Jump to content

Cyclone Trooper

Members
  • Posts

    308
  • Joined

  • Last visited

Everything posted by Cyclone Trooper

  1. Well...after all the usual media overreaction...it was announced over the weekend that this strain of the Swine/H1N1 Flu is nothing more than a "garden variety" and is killing no more people worldwide than a regular strain of human flu. Nothing to fear now...according to a small barely-mentioned blurb on the evening news. The media has since brushed this under the rug and moved on to the next big story. Way to stir up panic where none was needed, Associated Press...all in the name of ratings.
  2. Its not about the mousepads having boobs. Its more about how Macross F is cashing in on just about any gimmick idea under the sun...no matter how ridiculous. This sort of merchandise illustrates the opinions of some on here about how Macross F unabashedly and unapologetically panders to horny young male fans...be they of high school age or young professional adults. But the US has its own version of the "merchandising whore" in the form of George Lucas, so not much can be said on our part. Over the past 30+ years, we've seen everything from action figures to toothpaste to cereal boxes to soda cans to R2-D2 phones to high-end movie prop replicas emblazoned with Star Wars. And the list could go on, taking up several pages in this thread just to list everything... But I also understand that walking that "high wire" between preserving the integrity of a favorite anime, movie franchise, or TV show and outright turning it into "the next Star Wars" in terms of merchandising can be tricky and sometimes downright perilous from a business standpoint. But given that Macross F IS sort of a rehash of all Macross storylines from the past in the form of a slickly-animated homage and geared more toward the newest and younger generation of Macross fans, its just good business sense to milk the franchise for all its worth at this point in time...no matter how stupid or illogical some of the merchandise may appear to us "old timers."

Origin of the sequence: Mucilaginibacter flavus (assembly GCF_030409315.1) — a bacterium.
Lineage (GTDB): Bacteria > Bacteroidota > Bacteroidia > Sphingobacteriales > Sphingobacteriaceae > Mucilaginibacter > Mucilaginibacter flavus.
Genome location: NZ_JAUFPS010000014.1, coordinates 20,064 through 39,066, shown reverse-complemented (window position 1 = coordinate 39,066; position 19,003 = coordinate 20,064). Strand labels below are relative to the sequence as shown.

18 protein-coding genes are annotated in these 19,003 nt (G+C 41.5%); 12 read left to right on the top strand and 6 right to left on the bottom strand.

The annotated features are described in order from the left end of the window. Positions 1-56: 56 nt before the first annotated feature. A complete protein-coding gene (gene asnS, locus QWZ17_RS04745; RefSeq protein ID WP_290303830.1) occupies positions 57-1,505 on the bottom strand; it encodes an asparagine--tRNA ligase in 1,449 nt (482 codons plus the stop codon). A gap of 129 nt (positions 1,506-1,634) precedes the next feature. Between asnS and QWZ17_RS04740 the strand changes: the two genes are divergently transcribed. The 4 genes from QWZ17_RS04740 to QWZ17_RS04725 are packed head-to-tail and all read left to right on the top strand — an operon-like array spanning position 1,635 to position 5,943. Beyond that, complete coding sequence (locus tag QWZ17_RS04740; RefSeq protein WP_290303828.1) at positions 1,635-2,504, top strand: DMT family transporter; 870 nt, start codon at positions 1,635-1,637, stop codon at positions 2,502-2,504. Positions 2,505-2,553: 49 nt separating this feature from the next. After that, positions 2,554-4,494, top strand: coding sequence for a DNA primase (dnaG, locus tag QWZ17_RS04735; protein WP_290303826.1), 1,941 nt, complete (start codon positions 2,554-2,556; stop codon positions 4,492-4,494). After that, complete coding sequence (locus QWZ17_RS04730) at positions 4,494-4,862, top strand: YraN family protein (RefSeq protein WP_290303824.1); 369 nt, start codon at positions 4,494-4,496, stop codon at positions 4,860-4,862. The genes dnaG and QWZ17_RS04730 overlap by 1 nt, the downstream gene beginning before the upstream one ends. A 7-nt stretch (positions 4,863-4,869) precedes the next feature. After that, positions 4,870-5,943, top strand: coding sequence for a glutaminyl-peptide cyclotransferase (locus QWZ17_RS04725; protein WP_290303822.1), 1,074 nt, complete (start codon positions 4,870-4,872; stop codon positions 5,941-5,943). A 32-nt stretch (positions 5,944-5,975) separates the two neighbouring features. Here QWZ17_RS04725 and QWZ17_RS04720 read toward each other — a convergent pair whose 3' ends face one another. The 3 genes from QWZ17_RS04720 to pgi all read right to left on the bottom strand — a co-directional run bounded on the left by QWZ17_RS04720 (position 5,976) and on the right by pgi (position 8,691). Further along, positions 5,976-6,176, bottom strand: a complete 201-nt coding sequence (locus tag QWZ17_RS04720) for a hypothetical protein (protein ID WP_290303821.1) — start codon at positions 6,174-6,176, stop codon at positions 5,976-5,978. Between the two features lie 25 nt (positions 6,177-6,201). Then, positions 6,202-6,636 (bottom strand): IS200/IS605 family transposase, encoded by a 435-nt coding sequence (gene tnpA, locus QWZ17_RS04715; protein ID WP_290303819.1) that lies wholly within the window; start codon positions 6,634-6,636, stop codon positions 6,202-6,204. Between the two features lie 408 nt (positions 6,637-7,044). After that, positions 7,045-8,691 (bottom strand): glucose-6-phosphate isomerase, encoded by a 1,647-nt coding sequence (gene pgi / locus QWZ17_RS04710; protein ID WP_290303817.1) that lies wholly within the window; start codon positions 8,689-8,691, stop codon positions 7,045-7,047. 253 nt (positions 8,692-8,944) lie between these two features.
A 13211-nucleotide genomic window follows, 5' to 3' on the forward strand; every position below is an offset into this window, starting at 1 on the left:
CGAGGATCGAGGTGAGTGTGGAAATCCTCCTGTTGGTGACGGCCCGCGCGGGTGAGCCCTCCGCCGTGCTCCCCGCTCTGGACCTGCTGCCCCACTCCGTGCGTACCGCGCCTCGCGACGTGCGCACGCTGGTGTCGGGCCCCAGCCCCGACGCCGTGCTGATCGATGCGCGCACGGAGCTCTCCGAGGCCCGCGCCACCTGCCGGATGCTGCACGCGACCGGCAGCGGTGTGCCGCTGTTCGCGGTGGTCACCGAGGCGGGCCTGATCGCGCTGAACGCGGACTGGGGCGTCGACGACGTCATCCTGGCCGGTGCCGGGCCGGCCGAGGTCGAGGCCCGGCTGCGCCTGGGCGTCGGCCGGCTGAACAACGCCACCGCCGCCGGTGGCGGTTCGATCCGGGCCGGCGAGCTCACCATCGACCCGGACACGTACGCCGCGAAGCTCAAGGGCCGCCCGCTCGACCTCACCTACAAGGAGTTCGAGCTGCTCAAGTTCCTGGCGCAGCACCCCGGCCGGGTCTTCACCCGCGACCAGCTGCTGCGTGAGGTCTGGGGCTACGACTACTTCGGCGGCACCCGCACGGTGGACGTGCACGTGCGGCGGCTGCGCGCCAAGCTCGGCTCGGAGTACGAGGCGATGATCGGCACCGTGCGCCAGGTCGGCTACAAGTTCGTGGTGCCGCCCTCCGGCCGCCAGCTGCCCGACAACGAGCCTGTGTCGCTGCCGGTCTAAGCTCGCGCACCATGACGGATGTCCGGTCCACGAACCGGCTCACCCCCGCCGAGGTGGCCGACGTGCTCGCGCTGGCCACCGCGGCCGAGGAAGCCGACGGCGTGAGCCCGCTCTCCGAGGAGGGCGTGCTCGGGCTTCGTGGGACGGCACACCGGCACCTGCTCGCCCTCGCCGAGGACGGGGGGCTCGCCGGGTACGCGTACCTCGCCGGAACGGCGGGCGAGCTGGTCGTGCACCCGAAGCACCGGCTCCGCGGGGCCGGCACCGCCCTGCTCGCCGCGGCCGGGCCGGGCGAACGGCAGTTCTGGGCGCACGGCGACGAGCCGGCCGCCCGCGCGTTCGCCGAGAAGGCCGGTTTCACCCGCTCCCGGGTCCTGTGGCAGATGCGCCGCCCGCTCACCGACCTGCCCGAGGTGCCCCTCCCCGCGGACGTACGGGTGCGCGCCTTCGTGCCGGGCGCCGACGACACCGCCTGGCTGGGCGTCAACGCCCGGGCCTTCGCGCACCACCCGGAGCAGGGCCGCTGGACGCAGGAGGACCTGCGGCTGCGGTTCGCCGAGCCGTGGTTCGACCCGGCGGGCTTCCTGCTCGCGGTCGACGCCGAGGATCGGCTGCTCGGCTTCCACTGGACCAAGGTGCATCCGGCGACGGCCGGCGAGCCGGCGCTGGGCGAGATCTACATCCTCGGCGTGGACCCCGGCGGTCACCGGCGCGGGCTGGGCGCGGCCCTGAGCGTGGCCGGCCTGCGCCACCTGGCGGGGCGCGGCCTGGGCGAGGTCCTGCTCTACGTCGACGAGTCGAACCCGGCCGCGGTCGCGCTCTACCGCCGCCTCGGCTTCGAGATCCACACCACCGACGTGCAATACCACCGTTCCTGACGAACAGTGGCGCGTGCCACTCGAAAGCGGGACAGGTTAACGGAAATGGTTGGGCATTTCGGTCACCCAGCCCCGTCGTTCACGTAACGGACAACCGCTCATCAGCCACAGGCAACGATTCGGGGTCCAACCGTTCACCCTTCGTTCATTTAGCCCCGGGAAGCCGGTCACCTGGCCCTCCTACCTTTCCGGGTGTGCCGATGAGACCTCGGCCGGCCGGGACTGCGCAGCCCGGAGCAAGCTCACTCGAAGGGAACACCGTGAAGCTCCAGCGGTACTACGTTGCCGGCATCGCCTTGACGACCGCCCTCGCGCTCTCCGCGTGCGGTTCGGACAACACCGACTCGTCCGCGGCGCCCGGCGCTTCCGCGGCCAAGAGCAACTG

3. Yeah...you definitely don't want to tempt fate with Corporate America. In today's workplace, anything from the type of desktop image you have on your work computer to the color of your hair is open game for offending someone's sensibilities. A mousepad with boobs is definitely up there on that list, I can almost guarantee.
  4. Its a cash cow...and merchandisers know that hardcore fans will pay out the nose for practically any piece of Macross F-themed crap they throw out there. Wait until we start seeing $75 electric toothbrushes shaped like Klan or Sheryl standing in provocative poses...
  5. That's the other thing about the VF-11 and the YF/VF-19 that's always bothered me is how the head unit sort of just sits out in the open at the rear of GERWALK mode. It just stares down at the ground, not really serving any function yet again. Talk about having your head up your...er, nevermind! But seriously, the strange positioning of the head unit in this mode looks like the design wasn't fully thought out or something...